New York

Rico Gatson

Ronald Feldman Gallery

In the heyday of modernism, numerous theorists of art and architecture considered pattern and ornamentation to be synonymous with an archaic mind-set. For example, the architect Adolf Loos notoriously labeled ornament a crime against the purity of white walls, while the art historian Wilhelm Worringer argued that geometric abstraction helped “primitive” cultures live in denial of the corporeal world's frightening realities. Though not commenting directly on these early-twentieth-century biases, Rico Gatson's recent work seems geared to revive the debate. He turns well-known American films into crystalline tapestries of monstrously morphing images, rendering canonical scenes suddenly abstract and in the process temporarily alienating the viewer from the easy comforts of popular cinema.

Gatson's installation comprised five video projections (all 2001) shown on separate walls of the two-room space, paced so that only one would run at a time in each room. The works, each about the length of a music video, have rhythmic sound tracks composed of remixed snippets of music and voice-overs from the original movies. On the visual level, Gatson performs various digital manipulations, most often to kaleidoscopic effect: isolating a quarter of the film's frame, multiplying it by four, and rotating the images so they merge at the center of the screen. Fragments of identifiable scenes fill the frame for a moment, only to vanish into pure pattern in motion as the action changes.

The three works in the second room revolve around stereotypical representations of race. Gun Play borrows shoot-out scenes from Foxy Brown and The Good, the Bad, and the Ugly, contrasting Pam Grier's African American heroine with Clint Eastwood's ruthless white gunslinger. So-called blaxploitation films are thematized in Celebration, which takes The Mack and Superfly as raw material for a rapidly moving collage of ‘70s urban drama. The most compelling piece was Jungle Jungle, an expertly edited mélange focusing on the scene in King Kong in which Fay Wray's character is offered as a sacrifice in the natives’ ceremony. Intensifying his commentary on the film's racial subtext, Gatson used the colorized version of the 1933 original. The bright and ever-shifting patterns read as a send-up of the notion of the primal need for ornament. Wray's pale face, with its maudlin expressions of fear and suffering, alternately bobs to the surface and slips into the crevices of the dark Rorschach-like shapes of her surroundings.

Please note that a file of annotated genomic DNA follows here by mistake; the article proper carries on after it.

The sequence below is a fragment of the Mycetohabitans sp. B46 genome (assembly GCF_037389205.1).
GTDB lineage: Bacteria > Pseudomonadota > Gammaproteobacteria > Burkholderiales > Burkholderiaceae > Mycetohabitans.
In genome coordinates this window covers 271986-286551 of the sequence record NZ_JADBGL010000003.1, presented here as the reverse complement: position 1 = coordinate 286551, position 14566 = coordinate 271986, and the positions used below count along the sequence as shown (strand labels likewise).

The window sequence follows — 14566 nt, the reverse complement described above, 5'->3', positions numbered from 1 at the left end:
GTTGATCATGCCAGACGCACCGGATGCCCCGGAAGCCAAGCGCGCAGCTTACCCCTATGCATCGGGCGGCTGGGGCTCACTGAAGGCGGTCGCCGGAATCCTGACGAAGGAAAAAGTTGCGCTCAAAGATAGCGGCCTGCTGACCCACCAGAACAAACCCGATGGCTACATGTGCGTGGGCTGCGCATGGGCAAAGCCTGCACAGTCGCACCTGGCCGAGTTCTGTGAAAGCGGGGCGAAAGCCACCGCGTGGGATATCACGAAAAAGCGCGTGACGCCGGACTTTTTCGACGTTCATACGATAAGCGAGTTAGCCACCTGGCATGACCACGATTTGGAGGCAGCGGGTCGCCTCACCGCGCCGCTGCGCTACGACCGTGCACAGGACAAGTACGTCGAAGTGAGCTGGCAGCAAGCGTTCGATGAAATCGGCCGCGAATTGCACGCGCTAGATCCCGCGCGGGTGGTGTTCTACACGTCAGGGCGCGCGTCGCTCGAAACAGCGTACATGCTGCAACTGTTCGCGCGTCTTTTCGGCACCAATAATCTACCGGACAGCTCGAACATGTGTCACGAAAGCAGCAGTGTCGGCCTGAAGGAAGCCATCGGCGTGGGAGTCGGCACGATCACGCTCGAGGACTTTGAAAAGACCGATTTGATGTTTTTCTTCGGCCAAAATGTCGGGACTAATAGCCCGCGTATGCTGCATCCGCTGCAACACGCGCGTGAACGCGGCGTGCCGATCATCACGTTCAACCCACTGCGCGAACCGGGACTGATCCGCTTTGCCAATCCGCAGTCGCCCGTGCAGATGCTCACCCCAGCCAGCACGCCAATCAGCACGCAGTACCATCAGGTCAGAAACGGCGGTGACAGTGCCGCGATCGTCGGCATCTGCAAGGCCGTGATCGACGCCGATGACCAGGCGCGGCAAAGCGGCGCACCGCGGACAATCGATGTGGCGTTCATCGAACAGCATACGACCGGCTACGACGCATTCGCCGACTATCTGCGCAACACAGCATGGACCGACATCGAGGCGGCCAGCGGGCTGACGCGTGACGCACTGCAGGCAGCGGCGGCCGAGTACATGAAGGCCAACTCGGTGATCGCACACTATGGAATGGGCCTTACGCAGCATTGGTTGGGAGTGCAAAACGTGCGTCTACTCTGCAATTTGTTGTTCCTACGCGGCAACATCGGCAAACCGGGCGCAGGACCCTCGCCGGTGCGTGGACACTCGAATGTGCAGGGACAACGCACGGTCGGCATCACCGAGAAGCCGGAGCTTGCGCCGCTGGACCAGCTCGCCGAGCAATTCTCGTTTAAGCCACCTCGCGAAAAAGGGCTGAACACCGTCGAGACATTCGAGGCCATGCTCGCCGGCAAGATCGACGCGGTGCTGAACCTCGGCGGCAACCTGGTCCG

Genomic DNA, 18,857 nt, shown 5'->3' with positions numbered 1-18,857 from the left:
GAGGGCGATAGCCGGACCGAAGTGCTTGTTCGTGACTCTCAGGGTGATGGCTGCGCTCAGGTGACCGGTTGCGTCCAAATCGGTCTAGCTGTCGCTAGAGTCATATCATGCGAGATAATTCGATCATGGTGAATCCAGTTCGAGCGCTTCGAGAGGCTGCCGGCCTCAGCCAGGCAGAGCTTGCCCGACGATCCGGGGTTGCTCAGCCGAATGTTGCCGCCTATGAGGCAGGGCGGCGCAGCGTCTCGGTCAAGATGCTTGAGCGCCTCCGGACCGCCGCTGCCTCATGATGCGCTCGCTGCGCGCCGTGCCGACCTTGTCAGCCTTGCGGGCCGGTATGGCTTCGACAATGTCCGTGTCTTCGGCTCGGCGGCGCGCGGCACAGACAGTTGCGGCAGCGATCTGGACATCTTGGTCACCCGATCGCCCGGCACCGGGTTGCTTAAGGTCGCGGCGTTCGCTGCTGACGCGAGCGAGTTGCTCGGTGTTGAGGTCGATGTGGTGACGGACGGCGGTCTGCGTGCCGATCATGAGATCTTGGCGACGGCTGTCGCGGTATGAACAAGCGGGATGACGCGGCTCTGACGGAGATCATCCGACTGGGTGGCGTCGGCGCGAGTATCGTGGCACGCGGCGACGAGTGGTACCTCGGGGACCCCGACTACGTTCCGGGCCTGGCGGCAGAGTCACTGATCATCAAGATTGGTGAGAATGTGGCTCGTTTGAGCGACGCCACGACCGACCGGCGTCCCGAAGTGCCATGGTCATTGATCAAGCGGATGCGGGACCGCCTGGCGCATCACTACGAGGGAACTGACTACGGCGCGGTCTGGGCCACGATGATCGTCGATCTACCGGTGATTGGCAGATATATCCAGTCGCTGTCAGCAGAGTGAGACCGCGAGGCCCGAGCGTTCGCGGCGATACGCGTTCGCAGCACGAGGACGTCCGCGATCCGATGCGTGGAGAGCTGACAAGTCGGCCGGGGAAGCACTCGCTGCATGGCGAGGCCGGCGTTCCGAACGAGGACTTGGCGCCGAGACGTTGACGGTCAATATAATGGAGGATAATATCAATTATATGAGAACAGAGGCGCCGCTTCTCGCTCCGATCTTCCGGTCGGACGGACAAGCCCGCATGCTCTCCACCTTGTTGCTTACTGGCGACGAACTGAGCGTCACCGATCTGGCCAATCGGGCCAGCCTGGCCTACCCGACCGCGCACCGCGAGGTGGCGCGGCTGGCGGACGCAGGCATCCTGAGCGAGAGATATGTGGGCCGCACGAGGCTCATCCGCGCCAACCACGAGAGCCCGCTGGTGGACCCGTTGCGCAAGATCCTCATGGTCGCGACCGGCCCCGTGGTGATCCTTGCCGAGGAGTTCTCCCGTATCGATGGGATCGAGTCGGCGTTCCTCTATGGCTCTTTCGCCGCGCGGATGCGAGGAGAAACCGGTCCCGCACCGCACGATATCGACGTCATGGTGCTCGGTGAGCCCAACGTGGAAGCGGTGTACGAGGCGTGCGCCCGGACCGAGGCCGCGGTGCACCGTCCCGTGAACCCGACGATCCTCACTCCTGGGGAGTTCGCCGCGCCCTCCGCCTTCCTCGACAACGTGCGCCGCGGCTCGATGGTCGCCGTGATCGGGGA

In the first room, Departure, a rather ominous appropriation of Sigourney Weaver's battle with alternate life forms in Ridley Scott's 1979 classic Alien, extends the theme of otherness. The video's driving score—sampled excerpts from the film's music combined with the space- ship's recorded countdown warning Weaver's character of imminent danger—adds to the furious pace of the rolling images, which include some well-chosen shots of Weaver looking like a cornered animal. The video's tight visual structure stands in contrast to Arrival, shown on the wall opposite Departure. Here Gatson simply replays at slow speed part of the scene in The Wizard of Oz in which the Wicked Witch of the West first appears, turning the whole image upside-down at intervals. Though it's not an uninteresting treatment. it has the look of a more standard structuralist experiment and lacks the manic absurdity of the other videos.

In his best work, Gatson compels the viewer to negotiate a route through clashing visual systems: Abstraction momentarily overwhelms the known image, is quickly suppressed,and returns again. There is a kind of perverse pleasure in seeing our favorite cinematic moments dissected and reconfigured, their familiar surfaces momentarily unrecognizable, their Hollywood-style clichés briefly exposed.

Gregory Williams